GREENBURGH, N.Y. — The Greenburgh Town Board and Woodard and Curran consultants will soon hear state representatives and the public's concerns about environmental testing on the old Frank's Nursery site.
The town board plans to contact representatives including Assemblyman Tom Abinanti and Sen. Andrea Stewart-Cousins to meet in two weeks to discuss how to proceed with Woodard and Curran's findings. The environmental team found traces of carcinogens on the 715 Dobbs Ferry Road site where Game On 365 will construct its new sports complex.
In the meantime, the public can submit their questions for the town board to answer during the meeting, slated for Nov. 27.
"This way, everybody basically knows what's happening — how many remediations we're going to do," Town Supervisor Paul Feiner said about plans for cleanup.
Feiner said he wants to wait for Woodard and Curran's remediation suggestions before presenting the data to the Department of Environmental Conservation.
Abinanti, however, said that, because various chemicals have contaminated the site during its use as a nursery, the DEC should have been involved long ago — before the town gained ownership to lease it.
Because DEC never interfered, the town will ultimately be left up to clean up the mess, Abinanti said.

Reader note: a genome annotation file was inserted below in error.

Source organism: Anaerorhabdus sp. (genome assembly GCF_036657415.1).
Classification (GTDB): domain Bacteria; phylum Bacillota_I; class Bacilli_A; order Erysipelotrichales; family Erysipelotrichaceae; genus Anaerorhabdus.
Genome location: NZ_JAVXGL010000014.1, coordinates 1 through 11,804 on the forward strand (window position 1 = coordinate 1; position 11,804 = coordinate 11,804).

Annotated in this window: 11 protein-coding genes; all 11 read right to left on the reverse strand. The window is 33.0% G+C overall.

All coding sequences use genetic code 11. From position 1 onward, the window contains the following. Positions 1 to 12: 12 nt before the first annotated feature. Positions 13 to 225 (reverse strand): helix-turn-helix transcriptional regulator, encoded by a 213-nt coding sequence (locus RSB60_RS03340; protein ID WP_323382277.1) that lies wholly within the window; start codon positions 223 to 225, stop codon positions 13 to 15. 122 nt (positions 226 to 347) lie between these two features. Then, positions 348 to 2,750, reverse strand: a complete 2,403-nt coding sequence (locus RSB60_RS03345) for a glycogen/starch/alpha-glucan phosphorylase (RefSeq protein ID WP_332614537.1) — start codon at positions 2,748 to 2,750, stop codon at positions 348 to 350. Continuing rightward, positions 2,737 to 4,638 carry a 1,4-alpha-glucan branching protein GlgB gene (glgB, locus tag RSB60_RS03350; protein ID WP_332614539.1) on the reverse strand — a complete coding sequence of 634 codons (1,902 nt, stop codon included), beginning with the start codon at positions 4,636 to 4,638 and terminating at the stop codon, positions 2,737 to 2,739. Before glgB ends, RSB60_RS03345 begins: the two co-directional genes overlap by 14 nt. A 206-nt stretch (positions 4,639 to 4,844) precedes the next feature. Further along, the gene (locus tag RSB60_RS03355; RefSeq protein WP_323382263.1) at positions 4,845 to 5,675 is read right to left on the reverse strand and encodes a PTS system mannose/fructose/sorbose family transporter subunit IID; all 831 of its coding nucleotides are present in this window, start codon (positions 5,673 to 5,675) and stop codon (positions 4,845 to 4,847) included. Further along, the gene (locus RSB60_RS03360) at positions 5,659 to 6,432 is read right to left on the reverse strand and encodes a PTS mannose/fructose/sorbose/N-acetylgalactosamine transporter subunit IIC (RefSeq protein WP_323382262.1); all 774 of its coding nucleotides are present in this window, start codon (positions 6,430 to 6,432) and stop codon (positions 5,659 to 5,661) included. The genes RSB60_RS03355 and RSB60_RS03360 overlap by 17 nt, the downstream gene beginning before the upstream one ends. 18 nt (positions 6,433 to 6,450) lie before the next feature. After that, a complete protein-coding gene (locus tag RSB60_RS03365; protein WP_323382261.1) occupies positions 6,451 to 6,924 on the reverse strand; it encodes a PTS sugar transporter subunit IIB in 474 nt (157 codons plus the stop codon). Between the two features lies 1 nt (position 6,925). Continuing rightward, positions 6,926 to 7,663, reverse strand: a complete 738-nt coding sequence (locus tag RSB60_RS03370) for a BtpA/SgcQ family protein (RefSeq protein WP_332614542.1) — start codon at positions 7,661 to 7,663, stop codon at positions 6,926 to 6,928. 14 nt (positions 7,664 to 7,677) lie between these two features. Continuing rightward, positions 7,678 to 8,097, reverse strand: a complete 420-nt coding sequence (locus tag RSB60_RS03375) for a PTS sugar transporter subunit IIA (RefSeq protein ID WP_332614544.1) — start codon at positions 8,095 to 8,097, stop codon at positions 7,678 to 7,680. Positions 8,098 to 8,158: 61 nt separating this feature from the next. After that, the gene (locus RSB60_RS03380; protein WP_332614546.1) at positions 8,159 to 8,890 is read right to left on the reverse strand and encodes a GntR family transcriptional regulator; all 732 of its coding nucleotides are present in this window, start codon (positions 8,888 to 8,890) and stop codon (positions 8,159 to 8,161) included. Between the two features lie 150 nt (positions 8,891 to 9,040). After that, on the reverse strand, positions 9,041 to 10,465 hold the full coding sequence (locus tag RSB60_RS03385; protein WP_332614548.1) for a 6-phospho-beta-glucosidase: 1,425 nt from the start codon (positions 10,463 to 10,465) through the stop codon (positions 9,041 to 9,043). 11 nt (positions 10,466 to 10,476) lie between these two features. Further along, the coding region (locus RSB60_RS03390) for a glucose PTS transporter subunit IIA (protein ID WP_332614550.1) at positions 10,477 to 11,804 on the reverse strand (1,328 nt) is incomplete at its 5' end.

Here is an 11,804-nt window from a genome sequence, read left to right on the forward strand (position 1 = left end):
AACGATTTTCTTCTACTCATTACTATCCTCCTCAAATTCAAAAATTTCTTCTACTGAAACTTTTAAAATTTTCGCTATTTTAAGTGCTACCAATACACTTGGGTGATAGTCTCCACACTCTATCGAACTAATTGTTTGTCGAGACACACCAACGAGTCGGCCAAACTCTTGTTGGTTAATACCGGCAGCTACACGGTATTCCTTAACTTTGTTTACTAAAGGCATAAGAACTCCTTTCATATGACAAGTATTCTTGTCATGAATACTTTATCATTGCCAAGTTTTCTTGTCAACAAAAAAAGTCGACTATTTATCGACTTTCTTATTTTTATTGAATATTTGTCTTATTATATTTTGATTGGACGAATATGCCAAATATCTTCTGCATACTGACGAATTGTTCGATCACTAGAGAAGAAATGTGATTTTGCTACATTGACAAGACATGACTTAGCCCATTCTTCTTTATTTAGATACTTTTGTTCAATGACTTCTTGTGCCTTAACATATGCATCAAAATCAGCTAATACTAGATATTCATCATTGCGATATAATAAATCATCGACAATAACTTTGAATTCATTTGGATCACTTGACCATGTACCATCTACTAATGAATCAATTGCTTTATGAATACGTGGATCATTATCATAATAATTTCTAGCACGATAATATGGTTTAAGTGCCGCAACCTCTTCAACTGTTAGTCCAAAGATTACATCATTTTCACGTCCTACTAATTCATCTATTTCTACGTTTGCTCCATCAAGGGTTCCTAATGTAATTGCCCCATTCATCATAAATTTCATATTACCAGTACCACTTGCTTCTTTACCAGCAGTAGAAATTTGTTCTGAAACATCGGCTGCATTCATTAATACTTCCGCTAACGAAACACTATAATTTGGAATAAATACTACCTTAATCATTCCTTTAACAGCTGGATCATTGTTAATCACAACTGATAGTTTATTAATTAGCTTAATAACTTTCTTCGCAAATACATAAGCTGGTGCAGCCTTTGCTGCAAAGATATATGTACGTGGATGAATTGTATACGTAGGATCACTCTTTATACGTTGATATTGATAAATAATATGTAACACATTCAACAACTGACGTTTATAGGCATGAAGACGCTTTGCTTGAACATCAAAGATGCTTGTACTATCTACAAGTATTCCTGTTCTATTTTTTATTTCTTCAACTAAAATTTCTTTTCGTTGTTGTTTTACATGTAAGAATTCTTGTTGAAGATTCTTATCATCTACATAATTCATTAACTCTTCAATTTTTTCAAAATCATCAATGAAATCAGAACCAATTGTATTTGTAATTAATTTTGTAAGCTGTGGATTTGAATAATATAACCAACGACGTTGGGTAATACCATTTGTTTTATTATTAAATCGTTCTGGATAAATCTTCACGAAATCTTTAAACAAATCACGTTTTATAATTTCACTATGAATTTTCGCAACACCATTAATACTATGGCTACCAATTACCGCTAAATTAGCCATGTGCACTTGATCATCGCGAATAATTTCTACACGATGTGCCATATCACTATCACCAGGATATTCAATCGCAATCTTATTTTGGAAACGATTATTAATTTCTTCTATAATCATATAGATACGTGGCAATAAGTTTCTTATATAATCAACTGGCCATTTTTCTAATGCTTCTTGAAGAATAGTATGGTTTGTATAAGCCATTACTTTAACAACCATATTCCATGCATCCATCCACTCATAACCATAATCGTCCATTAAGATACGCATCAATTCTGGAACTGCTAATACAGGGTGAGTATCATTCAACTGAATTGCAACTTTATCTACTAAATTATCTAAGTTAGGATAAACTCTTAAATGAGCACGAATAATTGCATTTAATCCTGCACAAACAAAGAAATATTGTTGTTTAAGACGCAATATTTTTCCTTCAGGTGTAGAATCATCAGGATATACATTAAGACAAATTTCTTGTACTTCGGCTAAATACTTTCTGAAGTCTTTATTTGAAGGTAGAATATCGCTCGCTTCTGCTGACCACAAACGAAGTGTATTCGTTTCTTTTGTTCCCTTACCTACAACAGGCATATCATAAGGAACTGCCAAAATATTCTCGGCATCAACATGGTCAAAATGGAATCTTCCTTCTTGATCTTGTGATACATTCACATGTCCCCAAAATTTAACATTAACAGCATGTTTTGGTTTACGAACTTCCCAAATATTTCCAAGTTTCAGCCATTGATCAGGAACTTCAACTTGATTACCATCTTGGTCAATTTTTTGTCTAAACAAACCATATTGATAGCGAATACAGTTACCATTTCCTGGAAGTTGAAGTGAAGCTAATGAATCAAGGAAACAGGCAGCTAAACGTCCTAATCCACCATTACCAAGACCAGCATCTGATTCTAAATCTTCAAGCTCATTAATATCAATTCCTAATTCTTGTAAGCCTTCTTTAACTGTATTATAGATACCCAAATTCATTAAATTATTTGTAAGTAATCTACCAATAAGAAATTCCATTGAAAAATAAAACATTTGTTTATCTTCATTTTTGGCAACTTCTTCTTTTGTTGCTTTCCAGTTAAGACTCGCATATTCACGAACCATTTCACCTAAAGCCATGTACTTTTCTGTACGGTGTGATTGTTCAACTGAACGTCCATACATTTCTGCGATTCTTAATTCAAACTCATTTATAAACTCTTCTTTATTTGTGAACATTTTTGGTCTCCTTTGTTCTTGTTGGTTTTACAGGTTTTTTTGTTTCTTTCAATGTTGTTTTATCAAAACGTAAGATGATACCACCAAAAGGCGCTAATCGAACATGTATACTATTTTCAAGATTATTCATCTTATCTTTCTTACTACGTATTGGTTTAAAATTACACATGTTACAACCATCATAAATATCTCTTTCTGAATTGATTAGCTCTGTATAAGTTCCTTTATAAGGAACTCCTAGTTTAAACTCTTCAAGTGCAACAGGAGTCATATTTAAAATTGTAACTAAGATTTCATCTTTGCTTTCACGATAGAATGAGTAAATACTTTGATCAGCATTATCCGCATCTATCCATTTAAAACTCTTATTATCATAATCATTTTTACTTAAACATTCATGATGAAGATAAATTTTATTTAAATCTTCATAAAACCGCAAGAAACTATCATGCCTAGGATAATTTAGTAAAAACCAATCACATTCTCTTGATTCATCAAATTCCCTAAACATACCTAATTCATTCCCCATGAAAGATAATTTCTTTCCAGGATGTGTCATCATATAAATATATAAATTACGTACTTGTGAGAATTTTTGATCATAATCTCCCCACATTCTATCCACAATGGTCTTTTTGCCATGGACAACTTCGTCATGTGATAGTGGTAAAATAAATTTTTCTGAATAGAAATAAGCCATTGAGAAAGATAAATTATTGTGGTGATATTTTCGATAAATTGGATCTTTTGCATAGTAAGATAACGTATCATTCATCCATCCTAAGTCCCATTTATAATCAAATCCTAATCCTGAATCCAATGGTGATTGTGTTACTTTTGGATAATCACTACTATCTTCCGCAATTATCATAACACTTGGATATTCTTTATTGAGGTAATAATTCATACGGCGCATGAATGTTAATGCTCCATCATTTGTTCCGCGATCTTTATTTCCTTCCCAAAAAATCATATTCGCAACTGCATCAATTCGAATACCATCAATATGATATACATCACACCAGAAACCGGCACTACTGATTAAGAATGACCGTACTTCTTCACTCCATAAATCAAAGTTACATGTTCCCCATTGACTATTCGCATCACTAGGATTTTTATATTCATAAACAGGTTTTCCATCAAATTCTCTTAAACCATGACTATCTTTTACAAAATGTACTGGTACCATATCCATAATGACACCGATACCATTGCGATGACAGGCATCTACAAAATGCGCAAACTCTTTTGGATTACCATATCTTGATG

"In general, DEC should take a much more proactive stance in enforcing land owners to clean up property that they pollute," Abinanti said. "This situation is the perfect argument for that."
According to the lease, Game On has to pay an "Initial Environmental Contribution" up to $125,000. It must also pay an additional 125,000 for Phase II and remediation costs. If the costs go over $250,000, the town will make up for the next $150,000. But if the price tag goes over $400,000, the town's financial obligation ends. However, Game On can terminate the lease if it decides the price tag is too steep.
But Feiner said the site's cleanup, regardless of cost, is still necessary.
"Nobody wants to live near a contaminated site," he said.
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